Pioneering Pentecostal Pastor: 1881-1944

The Rev. Oscar C. Wilkins was born in 1881 in Campbell County, Missouri. He died in May 1944 at Wesley Hospital (defunct but was located at 12th & Harvey) in Oklahoma City, Oklahoma. He was residing at the time of his death at 3225 NW 16th, Oklahoma City, Oklahoma.

He married Mae or May circa 1902 and in 1910 the U.S. Census shows they had two children and resided
at 225 West California Street in Oklahoma City, Oklahoma. Listed as roomer was Harry P. Lott, 38 from Pennsylvania. Both Wilkins and Lott identified themselves as ministers with a Holiness church.

Wilkins had come to Oklahoma from Missouri, by way of Texas before statehood in 1907. He and Rev. A.H. Beall with Rev. Harry P. Lott, who took a one time notorious saloon from the fringes of Oklahoma City's 'Hell's Half Acre' and turned it into a religious mission. The 'Blue Front Saloon' had been located at 7 West Grand and seen its share of wild and scandalous shootings and other activities.

The Blue Front Saloon was located at the corner of Grand Avenue and Santa Fe (7 Grand Avenue) in downtown Oklahoma City.  When  the saloon was established has yet to be discovered. It was mentioned as a wild locale in a newspaper account dated 1904. It was well known as a part of the rowdy "Hell's Half Acre" of Oklahoma City. Gunplay, gambling, prostitution and crime were rampent. The area had swiftly developed from its founding in 1889 and the town was filled with brick and morter structures within months of its birth. The saloon was described as being fronted by broad windows normally covered by blinds.

In 1904, a holiness school was opened  in western Oklahoma called the Beaulah Holiness School in the area of Becham and Carter counties. 1905, a group called the Fire Baptized Holiness Church, under the direction of J.H. King held a revival in the Lamont area. In that year, a group in Billings held a service where several people were baptized in the Holy Spirit, spoke in tongues, and frightened many of the people attending the service!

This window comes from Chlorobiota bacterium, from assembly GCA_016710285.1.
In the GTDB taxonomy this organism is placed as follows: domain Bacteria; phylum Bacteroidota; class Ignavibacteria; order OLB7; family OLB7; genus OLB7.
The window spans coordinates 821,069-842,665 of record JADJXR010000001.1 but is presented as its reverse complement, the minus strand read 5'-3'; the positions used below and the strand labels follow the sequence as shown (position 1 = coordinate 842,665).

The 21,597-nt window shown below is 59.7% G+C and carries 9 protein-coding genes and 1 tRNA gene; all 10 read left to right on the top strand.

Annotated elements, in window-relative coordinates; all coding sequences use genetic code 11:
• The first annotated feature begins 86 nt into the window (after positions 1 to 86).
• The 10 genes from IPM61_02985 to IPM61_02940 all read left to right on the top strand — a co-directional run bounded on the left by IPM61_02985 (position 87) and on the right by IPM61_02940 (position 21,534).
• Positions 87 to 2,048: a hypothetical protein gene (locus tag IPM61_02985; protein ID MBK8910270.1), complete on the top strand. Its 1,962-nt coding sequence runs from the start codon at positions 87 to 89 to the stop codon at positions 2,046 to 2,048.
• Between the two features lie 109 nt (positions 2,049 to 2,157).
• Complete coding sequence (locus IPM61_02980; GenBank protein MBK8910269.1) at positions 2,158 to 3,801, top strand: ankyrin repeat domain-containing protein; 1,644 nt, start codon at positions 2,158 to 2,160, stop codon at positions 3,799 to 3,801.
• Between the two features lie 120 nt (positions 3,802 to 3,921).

In 1906, a revival began in far off Los Angeles that would have a direct impact on the life of many in Oklahoma. An African American holiness minister would begin a series of services in an old warehouse that would cross denominational, gender, and race lines in promoting a spiritual experience bringing the Book of Acts alive to a new century. These people sought redemption and experienced signs and wonders akin to the Biblical examples. People from across the nation who had been ardently seeking deeper spiritual experiences when to California to see first hand what was happening there. Some were shocked and left and others were certain that as Amie Simple McPherson would later say, "This is that", this was the experience the prophets had foretold. Those believed spilled out across the land sharing the vital new message of renewal and renewed spirituality.